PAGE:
BoxOffice, Breaking News, Exhibition, Jackass Forever, Mission: Impossible 7, Paramount, Release Dates, Skydance, Top Gun: Maverick

‘Top Gun: Maverick’ Flies From Thanksgiving To Memorial Day Weekend; ‘Mission: Impossible 7’ Ignites In Fall 2022

EXCLUSIVE: After a successful launch of clips and footage at CinemaCon, Paramount is pushing its big Tom Cruise tentpoles, Top Gun: Maverick to May 27, Memorial Day weekend 2022, and Mission: Impossible 7 to Sept. 30, 2022.

Again, these are big potential billion dollar grossing franchises co-produced with Skydance which require the world to be in an ideal order, not crimped by a pandemic. Mission: Impossible alone through six movies has grossed over $3.57 billion. The most recent movie in 2018, Mission: Impossible – Fallout hit a franchise high of $791.7M at the worldwide B.O.

Tom Cruise Mission Impossible

Top Gun: Maverick vacates the pre-Thanksgiving weekend of Nov. 19, and takes over Mission: Impossible 7‘s previous spot of Memorial Day weekend next year, putting the sequel to the 1986 hit back in the summer, where the original first launched and grossed $357M-plus global.

In addition, Paramount’s Jackass Forever will debut on Feb. 4, 2022 instead of Oct. 22 this year.

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Why is Jackass moving too? Paramount didn’t want to cherry pick which movies will open in the current climate. In their view, all their filmmakers and stars deserve the same consideration and positioning in a future potential robust box office marketplace. For the time being, this leaves the rest of 2021 without any Paramount releases; their first big feature back is the Spyglass Dimension produced reboot of Scream on Jan. 14.

After Paramount consulted with experts and their own global team, they decided to move the movies given the current conditions of COVID and its Delta variant around the world. The outlook for global theater attendance is expected next year, which is the opportune time to maximize box office potential, and overall makes the most business sense for the studio’s movies. Recently, Paramount moved Clifford The Big Red Dog out of the fall and will re-date some time in the future.

Venom Let There Be Carnage

There’s been buzz that Sony’s Venom: Let There Be Carnage, after wedging itself on the calendar on Oct. 15 post MGM/UAR’s No Time to Die, opening on Oct. 8, and prior to Warner Bros./HBO Max’s Dune, is expected to take over Top Gun: Maverick‘s Thanksgiving spot. We will see. Sony has released posters for Oct. 15 for Venom 2 and remains assertive that that’s where the sequel is going.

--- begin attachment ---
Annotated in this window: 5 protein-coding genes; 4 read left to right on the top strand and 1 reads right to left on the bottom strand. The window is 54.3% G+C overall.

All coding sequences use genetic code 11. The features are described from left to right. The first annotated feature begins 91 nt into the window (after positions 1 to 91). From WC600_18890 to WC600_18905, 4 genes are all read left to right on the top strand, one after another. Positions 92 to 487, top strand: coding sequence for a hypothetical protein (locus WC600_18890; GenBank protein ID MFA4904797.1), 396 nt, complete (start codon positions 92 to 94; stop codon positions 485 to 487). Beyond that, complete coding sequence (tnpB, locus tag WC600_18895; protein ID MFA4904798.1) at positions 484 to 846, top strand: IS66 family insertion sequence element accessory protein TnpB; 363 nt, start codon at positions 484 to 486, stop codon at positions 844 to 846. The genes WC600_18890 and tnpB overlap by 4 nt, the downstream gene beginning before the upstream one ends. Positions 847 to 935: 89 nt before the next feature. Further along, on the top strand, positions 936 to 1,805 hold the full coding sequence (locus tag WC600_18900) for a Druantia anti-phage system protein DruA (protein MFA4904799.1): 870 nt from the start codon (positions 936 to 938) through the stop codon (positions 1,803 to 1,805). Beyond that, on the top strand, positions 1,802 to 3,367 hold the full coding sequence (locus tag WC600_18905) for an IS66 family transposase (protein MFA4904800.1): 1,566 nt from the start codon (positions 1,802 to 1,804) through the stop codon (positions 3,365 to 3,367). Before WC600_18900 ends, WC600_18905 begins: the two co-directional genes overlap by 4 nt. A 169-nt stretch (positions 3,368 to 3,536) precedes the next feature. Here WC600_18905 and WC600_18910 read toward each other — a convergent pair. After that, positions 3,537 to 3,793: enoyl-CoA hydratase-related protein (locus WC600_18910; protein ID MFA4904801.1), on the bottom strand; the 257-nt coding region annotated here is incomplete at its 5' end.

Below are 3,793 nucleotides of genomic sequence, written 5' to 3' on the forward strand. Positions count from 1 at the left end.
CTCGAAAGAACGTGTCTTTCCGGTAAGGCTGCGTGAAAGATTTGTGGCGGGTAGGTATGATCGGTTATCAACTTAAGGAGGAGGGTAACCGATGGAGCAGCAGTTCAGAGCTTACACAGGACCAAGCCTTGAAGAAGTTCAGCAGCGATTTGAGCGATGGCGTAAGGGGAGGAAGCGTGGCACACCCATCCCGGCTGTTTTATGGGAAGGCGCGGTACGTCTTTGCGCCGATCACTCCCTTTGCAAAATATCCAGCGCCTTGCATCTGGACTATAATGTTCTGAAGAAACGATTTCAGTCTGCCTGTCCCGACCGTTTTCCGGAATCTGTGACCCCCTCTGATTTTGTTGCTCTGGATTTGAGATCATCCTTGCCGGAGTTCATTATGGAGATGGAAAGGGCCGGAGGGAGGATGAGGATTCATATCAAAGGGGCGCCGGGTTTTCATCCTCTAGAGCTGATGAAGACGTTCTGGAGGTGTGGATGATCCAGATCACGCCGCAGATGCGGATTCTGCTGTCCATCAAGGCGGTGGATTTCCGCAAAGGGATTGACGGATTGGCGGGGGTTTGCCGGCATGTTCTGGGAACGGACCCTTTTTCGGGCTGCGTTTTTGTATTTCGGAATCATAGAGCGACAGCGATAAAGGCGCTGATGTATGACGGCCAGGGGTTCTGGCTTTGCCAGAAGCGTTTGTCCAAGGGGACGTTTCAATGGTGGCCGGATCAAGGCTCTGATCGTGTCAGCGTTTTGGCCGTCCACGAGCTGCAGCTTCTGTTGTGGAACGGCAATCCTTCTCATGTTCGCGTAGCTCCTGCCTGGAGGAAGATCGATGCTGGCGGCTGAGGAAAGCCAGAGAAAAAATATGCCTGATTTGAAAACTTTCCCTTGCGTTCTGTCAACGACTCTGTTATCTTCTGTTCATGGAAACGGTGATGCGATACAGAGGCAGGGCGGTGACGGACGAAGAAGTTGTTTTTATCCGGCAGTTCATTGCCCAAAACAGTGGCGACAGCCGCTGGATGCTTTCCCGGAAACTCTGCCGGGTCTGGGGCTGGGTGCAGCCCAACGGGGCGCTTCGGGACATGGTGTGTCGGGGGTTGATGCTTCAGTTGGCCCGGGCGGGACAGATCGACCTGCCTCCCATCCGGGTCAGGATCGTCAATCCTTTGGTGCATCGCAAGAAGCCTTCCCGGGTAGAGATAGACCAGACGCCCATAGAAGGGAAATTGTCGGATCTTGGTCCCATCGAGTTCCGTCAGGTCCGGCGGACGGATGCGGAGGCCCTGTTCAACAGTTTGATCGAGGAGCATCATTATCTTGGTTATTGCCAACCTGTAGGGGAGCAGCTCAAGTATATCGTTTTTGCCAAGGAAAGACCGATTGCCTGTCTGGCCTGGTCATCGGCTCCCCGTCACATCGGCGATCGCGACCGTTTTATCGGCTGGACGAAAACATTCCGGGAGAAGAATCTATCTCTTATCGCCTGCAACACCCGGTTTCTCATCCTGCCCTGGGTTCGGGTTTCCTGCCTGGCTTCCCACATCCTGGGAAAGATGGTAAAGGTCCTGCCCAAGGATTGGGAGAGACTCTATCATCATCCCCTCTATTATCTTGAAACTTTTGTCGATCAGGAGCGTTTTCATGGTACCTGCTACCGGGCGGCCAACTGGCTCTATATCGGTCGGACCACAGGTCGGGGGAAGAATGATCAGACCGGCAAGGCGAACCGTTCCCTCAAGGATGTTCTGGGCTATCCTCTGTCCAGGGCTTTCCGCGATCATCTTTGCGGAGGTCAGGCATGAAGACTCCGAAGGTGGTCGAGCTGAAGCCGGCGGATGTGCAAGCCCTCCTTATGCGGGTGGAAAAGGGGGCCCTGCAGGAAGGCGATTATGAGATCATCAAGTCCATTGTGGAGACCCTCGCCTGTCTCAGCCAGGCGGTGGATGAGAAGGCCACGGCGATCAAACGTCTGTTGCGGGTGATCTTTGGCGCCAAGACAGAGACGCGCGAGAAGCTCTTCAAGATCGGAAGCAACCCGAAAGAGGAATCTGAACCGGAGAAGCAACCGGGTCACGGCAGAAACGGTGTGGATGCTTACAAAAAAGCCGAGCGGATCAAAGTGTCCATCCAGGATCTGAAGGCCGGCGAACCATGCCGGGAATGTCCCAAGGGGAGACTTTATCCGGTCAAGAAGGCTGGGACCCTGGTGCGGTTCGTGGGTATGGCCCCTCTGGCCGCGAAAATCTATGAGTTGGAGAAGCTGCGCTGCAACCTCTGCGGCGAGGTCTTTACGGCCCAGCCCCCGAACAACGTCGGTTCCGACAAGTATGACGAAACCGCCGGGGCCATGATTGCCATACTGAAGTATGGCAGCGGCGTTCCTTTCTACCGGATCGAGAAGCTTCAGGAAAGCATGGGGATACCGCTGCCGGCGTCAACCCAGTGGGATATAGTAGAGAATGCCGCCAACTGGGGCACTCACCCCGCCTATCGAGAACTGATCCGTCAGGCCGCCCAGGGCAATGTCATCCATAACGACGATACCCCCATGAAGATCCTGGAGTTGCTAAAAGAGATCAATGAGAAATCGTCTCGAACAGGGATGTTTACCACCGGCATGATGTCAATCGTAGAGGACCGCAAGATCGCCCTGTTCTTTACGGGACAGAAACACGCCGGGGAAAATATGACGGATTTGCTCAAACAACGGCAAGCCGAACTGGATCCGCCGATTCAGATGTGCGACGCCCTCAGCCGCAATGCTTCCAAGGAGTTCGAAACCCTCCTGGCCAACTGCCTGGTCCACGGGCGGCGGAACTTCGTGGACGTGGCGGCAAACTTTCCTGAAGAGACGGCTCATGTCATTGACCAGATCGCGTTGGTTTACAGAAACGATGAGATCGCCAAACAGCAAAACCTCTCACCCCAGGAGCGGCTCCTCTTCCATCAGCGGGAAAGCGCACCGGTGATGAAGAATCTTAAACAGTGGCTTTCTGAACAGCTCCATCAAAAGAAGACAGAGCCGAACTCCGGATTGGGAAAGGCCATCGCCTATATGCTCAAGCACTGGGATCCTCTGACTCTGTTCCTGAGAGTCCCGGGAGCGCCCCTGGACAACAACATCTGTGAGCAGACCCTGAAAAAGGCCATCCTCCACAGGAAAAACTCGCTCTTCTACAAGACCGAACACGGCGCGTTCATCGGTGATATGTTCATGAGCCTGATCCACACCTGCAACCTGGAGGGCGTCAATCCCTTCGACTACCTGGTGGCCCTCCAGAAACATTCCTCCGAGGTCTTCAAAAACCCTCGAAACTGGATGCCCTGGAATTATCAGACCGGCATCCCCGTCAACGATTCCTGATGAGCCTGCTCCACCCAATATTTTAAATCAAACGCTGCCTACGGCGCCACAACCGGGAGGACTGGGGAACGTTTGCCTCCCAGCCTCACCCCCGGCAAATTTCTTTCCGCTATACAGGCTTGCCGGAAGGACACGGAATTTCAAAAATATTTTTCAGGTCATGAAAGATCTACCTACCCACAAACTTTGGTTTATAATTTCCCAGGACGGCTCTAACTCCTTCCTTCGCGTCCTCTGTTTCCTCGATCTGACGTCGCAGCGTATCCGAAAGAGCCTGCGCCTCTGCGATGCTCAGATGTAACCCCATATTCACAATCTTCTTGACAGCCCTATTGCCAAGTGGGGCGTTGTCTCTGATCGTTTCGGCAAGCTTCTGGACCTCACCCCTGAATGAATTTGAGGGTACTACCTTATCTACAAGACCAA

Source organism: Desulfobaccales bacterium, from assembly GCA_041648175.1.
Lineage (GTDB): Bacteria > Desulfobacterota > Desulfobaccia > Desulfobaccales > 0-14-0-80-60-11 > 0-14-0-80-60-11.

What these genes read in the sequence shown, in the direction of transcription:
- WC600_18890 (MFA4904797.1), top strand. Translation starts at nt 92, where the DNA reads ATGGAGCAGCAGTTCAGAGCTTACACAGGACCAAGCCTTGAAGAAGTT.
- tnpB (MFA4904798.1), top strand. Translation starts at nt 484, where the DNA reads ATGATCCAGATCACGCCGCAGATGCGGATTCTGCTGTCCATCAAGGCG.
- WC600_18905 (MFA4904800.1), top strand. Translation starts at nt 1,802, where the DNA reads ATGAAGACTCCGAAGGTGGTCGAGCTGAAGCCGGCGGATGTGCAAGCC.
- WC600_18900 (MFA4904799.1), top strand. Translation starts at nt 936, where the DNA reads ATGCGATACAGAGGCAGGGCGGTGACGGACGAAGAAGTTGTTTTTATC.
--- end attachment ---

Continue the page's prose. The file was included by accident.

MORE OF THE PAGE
While NRG moviegoing comfort level date has remained stable over the last two weeks at roughly 67%, it’s down 11 points from July. In the latest NRG data from last week, 58% of Parents are ‘very or somewhat comfortable’ taking their children to the movies, which is down 5 points from Wednesday’s wave and is the lowest point we’ve seen on this measure since late April. Moms drove this decline, down 7 points to 53%. Overall, 25+ females have the lowest personal comfort (57%, vs. 79% among Males <25).

Similarly overseas, the comfort in attending a movie theater and positive outlook on the pandemic have declined from earlier this summer. Many markets – intercontinentally – have experienced big downturns over the past few months, including Australia, Mexico, Japan and China.
Some examples of key international markets floundering in the midst of another coronavirus downturn include Australia and Southeast Asia (The Philippines, Malaysia, Indonesia and Vietnam, particularly.)

In Southeast Asia, The Philippines, Malaysia and Indonesia are all fully shutdown, and Vietnam is operating at 2% of the market open. That said, most of Asia is still shut down or slowly return, i.e. Taiwan. Japan and Korea, continue to be more than half off of their normal box office market .

New Zealand, previously the safest place in the world in terms of the pandemic, is now on strict lockdown due to the delta variant, while Australia is still missing 55-60% of its pre-Covid theatrical footprint because of major regions such as Victoria and New South Wales being closed. It appears as though New South Wales (repping 40% of the market) won’t return until the end of October.

Latin American, while it’s seeing great slow growth, has major markets like Mexico and Brazil still 50% off from their pre-pandemic norms at the B.O.

Europe is more on track to be making a robust comeback, but with the vaccine passport in effect (particularly in France, Germany, and Italy), theatrical recovery is still slow. Italy recently posted a 70% decline off its box office norm, while France and UK are down 40%.

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